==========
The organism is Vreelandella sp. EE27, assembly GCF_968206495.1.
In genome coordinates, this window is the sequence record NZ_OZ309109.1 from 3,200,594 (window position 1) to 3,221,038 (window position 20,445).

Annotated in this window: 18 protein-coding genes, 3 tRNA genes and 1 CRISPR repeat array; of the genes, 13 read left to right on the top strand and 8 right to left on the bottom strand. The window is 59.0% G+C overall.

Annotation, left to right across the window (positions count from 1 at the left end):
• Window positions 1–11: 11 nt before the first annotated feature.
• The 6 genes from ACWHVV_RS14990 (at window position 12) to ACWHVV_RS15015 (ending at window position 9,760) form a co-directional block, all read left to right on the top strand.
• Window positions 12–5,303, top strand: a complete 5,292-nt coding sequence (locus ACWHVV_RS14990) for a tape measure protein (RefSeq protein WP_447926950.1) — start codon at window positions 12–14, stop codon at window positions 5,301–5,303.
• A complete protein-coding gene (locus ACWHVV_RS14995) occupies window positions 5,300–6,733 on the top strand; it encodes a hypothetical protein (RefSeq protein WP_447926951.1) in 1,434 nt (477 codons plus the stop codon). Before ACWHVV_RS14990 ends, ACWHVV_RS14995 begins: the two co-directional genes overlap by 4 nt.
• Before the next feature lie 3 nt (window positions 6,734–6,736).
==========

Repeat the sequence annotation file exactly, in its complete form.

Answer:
The organism is Vreelandella sp. EE27, assembly GCF_968206495.1.
In genome coordinates, this window is the sequence record NZ_OZ309109.1 from 3,200,594 (window position 1) to 3,221,038 (window position 20,445).

Annotated in this window: 18 protein-coding genes, 3 tRNA genes and 1 CRISPR repeat array; of the genes, 13 read left to right on the top strand and 8 right to left on the bottom strand. The window is 59.0% G+C overall.

Annotation, left to right across the window (positions count from 1 at the left end):
• Window positions 1–11: 11 nt before the first annotated feature.
• The 6 genes from ACWHVV_RS14990 (at window position 12) to ACWHVV_RS15015 (ending at window position 9,760) form a co-directional block, all read left to right on the top strand.
• Window positions 12–5,303, top strand: a complete 5,292-nt coding sequence (locus ACWHVV_RS14990) for a tape measure protein (RefSeq protein WP_447926950.1) — start codon at window positions 12–14, stop codon at window positions 5,301–5,303.
• A complete protein-coding gene (locus ACWHVV_RS14995) occupies window positions 5,300–6,733 on the top strand; it encodes a hypothetical protein (RefSeq protein WP_447926951.1) in 1,434 nt (477 codons plus the stop codon). Before ACWHVV_RS14990 ends, ACWHVV_RS14995 begins: the two co-directional genes overlap by 4 nt.
• Before the next feature lie 3 nt (window positions 6,734–6,736).